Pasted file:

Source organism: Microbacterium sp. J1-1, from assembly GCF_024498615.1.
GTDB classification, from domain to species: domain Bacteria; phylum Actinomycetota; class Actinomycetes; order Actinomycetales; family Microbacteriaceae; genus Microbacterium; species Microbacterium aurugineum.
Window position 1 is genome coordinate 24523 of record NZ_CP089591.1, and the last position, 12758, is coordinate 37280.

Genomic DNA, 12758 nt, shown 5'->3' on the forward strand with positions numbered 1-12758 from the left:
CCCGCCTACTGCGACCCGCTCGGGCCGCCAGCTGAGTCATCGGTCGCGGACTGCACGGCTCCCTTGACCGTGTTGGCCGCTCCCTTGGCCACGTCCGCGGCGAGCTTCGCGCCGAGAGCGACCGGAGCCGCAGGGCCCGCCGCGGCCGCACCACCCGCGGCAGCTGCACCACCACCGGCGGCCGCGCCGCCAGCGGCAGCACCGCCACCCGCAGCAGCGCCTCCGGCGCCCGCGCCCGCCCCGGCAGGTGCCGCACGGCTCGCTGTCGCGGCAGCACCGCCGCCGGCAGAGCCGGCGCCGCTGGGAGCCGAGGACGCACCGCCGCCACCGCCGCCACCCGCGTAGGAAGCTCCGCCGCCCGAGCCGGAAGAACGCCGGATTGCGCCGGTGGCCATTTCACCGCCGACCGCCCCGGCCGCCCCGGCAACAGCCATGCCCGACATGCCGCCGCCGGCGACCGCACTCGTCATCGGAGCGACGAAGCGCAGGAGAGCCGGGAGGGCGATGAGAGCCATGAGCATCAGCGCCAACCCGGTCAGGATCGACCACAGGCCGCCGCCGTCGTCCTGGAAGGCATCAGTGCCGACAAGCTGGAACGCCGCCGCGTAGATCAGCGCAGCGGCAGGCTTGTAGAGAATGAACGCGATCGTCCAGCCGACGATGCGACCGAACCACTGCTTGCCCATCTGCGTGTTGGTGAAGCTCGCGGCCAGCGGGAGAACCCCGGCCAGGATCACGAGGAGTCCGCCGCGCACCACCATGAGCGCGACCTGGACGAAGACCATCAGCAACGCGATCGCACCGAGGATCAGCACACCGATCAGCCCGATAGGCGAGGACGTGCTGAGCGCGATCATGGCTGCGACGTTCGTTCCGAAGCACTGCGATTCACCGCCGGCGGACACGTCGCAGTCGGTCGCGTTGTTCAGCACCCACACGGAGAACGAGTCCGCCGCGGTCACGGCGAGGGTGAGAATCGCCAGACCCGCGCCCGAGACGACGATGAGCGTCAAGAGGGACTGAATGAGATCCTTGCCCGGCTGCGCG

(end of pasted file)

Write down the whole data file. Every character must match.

Source organism: Microbacterium sp. J1-1, from assembly GCF_024498615.1.
GTDB classification, from domain to species: domain Bacteria; phylum Actinomycetota; class Actinomycetes; order Actinomycetales; family Microbacteriaceae; genus Microbacterium; species Microbacterium aurugineum.
Window position 1 is genome coordinate 24523 of record NZ_CP089591.1, and the last position, 12758, is coordinate 37280.

Genomic DNA, 12758 nt, shown 5'->3' on the forward strand with positions numbered 1-12758 from the left:
CCCGCCTACTGCGACCCGCTCGGGCCGCCAGCTGAGTCATCGGTCGCGGACTGCACGGCTCCCTTGACCGTGTTGGCCGCTCCCTTGGCCACGTCCGCGGCGAGCTTCGCGCCGAGAGCGACCGGAGCCGCAGGGCCCGCCGCGGCCGCACCACCCGCGGCAGCTGCACCACCACCGGCGGCCGCGCCGCCAGCGGCAGCACCGCCACCCGCAGCAGCGCCTCCGGCGCCCGCGCCCGCCCCGGCAGGTGCCGCACGGCTCGCTGTCGCGGCAGCACCGCCGCCGGCAGAGCCGGCGCCGCTGGGAGCCGAGGACGCACCGCCGCCACCGCCGCCACCCGCGTAGGAAGCTCCGCCGCCCGAGCCGGAAGAACGCCGGATTGCGCCGGTGGCCATTTCACCGCCGACCGCCCCGGCCGCCCCGGCAACAGCCATGCCCGACATGCCGCCGCCGGCGACCGCACTCGTCATCGGAGCGACGAAGCGCAGGAGAGCCGGGAGGGCGATGAGAGCCATGAGCATCAGCGCCAACCCGGTCAGGATCGACCACAGGCCGCCGCCGTCGTCCTGGAAGGCATCAGTGCCGACAAGCTGGAACGCCGCCGCGTAGATCAGCGCAGCGGCAGGCTTGTAGAGAATGAACGCGATCGTCCAGCCGACGATGCGACCGAACCACTGCTTGCCCATCTGCGTGTTGGTGAAGCTCGCGGCCAGCGGGAGAACCCCGGCCAGGATCACGAGGAGTCCGCCGCGCACCACCATGAGCGCGACCTGGACGAAGACCATCAGCAACGCGATCGCACCGAGGATCAGCACACCGATCAGCCCGATAGGCGAGGACGTGCTGAGCGCGATCATGGCTGCGACGTTCGTTCCGAAGCACTGCGATTCACCGCCGGCGGACACGTCGCAGTCGGTCGCGTTGTTCAGCACCCACACGGAGAACGAGTCCGCCGCGGTCACGGCGAGGGTGAGAATCGCCAGACCCGCGCCCGAGACGACGATGAGCGTCAAGAGGGACTGAATGAGATCCTTGCCCGGCTGCGCG